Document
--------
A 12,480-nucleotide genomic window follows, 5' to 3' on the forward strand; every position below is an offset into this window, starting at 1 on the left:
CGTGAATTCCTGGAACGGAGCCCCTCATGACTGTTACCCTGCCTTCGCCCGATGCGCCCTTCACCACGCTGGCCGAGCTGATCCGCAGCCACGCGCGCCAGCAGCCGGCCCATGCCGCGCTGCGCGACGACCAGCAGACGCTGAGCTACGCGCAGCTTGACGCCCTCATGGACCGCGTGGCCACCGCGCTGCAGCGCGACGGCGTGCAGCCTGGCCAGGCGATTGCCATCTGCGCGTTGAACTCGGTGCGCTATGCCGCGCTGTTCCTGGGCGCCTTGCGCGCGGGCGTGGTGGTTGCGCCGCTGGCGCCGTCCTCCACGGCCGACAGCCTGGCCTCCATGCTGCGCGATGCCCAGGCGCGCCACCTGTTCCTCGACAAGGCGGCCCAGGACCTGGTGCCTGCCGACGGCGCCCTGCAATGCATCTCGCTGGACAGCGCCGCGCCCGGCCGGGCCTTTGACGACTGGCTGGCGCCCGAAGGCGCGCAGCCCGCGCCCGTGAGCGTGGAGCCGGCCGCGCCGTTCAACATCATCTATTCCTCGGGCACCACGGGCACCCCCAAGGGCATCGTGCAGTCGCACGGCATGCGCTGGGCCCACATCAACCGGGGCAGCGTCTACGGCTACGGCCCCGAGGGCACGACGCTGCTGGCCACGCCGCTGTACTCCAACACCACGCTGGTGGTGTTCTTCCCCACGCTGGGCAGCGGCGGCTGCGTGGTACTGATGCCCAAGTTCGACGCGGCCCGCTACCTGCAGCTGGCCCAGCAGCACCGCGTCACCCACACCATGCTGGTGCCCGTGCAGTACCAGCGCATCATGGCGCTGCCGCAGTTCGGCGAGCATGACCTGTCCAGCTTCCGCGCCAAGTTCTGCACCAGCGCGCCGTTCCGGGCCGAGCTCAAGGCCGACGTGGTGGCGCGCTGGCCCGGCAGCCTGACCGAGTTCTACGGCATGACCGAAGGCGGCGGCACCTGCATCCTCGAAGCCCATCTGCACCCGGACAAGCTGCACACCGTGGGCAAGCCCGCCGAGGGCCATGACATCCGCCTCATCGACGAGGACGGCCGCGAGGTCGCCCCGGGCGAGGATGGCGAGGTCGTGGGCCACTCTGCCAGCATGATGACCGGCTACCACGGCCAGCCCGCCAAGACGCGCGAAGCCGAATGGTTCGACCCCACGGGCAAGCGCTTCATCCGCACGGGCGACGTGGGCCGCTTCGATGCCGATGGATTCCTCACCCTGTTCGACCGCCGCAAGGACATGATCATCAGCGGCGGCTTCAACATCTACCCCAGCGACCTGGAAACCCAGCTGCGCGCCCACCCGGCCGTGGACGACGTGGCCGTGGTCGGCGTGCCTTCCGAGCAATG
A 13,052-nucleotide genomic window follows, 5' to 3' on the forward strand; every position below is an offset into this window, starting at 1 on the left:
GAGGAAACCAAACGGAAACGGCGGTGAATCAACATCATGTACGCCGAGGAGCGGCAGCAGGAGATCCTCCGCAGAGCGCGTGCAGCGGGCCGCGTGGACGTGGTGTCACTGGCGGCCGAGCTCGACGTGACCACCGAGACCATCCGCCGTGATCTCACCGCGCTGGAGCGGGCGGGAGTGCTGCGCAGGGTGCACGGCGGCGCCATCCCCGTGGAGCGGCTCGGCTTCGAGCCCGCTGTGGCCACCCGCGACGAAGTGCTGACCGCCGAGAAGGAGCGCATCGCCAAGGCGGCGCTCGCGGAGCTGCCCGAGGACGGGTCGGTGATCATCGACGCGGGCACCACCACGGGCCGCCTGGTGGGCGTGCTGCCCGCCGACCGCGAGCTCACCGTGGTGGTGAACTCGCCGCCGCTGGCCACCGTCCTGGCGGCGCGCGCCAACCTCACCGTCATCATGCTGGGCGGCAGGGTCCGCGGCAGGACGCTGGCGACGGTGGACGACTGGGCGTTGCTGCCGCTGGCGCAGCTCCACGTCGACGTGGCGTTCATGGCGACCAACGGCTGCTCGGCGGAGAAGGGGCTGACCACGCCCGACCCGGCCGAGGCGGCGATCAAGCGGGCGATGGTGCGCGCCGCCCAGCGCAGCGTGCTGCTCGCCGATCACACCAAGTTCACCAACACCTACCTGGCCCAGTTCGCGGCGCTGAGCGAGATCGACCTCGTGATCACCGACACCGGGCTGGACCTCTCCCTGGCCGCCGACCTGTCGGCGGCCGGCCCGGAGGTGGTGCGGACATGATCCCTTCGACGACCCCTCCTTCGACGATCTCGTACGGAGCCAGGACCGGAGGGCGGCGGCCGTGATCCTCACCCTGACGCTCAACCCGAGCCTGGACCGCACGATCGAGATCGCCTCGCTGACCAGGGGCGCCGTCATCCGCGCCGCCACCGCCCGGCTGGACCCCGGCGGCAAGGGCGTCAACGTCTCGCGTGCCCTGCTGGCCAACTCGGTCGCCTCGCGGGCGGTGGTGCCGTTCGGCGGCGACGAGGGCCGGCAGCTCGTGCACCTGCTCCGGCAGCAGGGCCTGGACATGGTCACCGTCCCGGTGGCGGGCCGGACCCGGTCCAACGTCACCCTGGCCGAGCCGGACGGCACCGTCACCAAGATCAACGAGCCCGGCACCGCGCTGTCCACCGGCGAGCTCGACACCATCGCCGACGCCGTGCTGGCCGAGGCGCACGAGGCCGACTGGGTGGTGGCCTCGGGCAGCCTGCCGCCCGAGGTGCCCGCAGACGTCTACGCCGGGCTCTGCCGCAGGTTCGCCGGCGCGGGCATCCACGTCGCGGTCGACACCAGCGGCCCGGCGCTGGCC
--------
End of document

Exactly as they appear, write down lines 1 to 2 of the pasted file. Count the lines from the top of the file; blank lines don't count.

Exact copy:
A 12,480-nucleotide genomic window follows, 5' to 3' on the forward strand; every position below is an offset into this window, starting at 1 on the left:
CGTGAATTCCTGGAACGGAGCCCCTCATGACTGTTACCCTGCCTTCGCCCGATGCGCCCTTCACCACGCTGGCCGAGCTGATCCGCAGCCACGCGCGCCAGCAGCCGGCCCATGCCGCGCTGCGCGACGACCAGCAGACGCTGAGCTACGCGCAGCTTGACGCCCTCATGGACCGCGTGGCCACCGCGCTGCAGCGCGACGGCGTGCAGCCTGGCCAGGCGATTGCCATCTGCGCGTTGAACTCGGTGCGCTATGCCGCGCTGTTCCTGGGCGCCTTGCGCGCGGGCGTGGTGGTTGCGCCGCTGGCGCCGTCCTCCACGGCCGACAGCCTGGCCTCCATGCTGCGCGATGCCCAGGCGCGCCACCTGTTCCTCGACAAGGCGGCCCAGGACCTGGTGCCTGCCGACGGCGCCCTGCAATGCATCTCGCTGGACAGCGCCGCGCCCGGCCGGGCCTTTGACGACTGGCTGGCGCCCGAAGGCGCGCAGCCCGCGCCCGTGAGCGTGGAGCCGGCCGCGCCGTTCAACATCATCTATTCCTCGGGCACCACGGGCACCCCCAAGGGCATCGTGCAGTCGCACGGCATGCGCTGGGCCCACATCAACCGGGGCAGCGTCTACGGCTACGGCCCCGAGGGCACGACGCTGCTGGCCACGCCGCTGTACTCCAACACCACGCTGGTGGTGTTCTTCCCCACGCTGGGCAGCGGCGGCTGCGTGGTACTGATGCCCAAGTTCGACGCGGCCCGCTACCTGCAGCTGGCCCAGCAGCACCGCGTCACCCACACCATGCTGGTGCCCGTGCAGTACCAGCGCATCATGGCGCTGCCGCAGTTCGGCGAGCATGACCTGTCCAGCTTCCGCGCCAAGTTCTGCACCAGCGCGCCGTTCCGGGCCGAGCTCAAGGCCGACGTGGTGGCGCGCTGGCCCGGCAGCCTGACCGAGTTCTACGGCATGACCGAAGGCGGCGGCACCTGCATCCTCGAAGCCCATCTGCACCCGGACAAGCTGCACACCGTGGGCAAGCCCGCCGAGGGCCATGACATCCGCCTCATCGACGAGGACGGCCGCGAGGTCGCCCCGGGCGAGGATGGCGAGGTCGTGGGCCACTCTGCCAGCATGATGACCGGCTACCACGGCCAGCCCGCCAAGACGCGCGAAGCCGAATGGTTCGACCCCACGGGCAAGCGCTTCATCCGCACGGGCGACGTGGGCCGCTTCGATGCCGATGGATTCCTCACCCTGTTCGACCGCCGCAAGGACATGATCATCAGCGGCGGCTTCAACATCTACCCCAGCGACCTGGAAACCCAGCTGCGCGCCCACCCGGCCGTGGACGACGTGGCCGTGGTCGGCGTGCCTTCCGAGCAATG